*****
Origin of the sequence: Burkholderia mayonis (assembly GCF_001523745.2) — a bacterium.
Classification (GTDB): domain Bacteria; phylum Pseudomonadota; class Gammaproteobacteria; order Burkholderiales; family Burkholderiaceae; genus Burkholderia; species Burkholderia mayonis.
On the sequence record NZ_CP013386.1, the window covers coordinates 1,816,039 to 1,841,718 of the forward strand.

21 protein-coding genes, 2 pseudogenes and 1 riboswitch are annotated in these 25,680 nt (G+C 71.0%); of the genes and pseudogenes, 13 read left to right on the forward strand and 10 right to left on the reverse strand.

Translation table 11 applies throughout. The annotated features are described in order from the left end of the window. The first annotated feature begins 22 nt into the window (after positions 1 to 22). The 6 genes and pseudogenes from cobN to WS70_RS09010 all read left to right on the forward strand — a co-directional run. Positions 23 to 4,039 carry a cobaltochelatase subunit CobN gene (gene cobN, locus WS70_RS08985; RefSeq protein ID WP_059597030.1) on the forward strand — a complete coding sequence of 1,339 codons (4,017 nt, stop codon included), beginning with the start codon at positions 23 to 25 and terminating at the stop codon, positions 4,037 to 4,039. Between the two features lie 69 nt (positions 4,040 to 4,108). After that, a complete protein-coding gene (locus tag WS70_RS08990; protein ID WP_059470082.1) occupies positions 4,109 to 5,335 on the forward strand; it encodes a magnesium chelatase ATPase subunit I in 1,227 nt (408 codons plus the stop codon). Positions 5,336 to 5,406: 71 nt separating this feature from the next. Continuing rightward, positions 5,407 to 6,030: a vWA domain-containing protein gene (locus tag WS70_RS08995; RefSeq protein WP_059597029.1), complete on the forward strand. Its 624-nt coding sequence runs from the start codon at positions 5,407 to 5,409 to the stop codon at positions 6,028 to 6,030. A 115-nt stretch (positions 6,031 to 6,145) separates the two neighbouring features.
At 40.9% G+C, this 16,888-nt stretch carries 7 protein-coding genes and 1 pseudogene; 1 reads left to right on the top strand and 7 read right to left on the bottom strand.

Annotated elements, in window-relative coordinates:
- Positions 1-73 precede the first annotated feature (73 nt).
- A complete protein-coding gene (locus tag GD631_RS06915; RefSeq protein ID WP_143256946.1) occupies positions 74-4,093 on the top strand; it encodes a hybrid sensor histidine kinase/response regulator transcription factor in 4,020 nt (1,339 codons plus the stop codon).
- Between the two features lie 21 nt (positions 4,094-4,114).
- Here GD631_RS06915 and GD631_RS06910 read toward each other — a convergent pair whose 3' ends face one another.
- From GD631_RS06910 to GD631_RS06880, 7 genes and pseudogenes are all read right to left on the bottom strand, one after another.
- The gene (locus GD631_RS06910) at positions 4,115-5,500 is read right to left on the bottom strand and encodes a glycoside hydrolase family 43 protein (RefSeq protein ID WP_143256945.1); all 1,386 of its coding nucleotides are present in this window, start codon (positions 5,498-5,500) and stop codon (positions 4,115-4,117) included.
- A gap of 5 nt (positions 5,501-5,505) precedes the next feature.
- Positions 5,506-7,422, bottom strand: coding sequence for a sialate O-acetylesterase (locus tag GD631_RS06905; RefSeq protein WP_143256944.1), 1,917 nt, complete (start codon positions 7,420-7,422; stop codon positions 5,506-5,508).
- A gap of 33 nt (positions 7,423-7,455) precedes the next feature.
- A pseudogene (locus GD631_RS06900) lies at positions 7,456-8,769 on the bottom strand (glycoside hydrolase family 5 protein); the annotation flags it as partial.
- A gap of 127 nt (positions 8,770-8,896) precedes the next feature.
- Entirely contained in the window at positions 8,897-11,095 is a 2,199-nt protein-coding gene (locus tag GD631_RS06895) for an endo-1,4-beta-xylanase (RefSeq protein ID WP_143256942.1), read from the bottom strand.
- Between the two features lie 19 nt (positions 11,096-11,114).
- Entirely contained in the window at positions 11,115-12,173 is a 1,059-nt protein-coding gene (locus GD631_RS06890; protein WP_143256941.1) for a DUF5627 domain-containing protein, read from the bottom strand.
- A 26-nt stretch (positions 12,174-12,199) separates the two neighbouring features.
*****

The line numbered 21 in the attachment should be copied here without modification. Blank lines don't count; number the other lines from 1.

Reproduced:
- Entirely contained in the window at positions 11,115-12,173 is a 1,059-nt protein-coding gene (locus GD631_RS06890; protein WP_143256941.1) for a DUF5627 domain-containing protein, read from the bottom strand.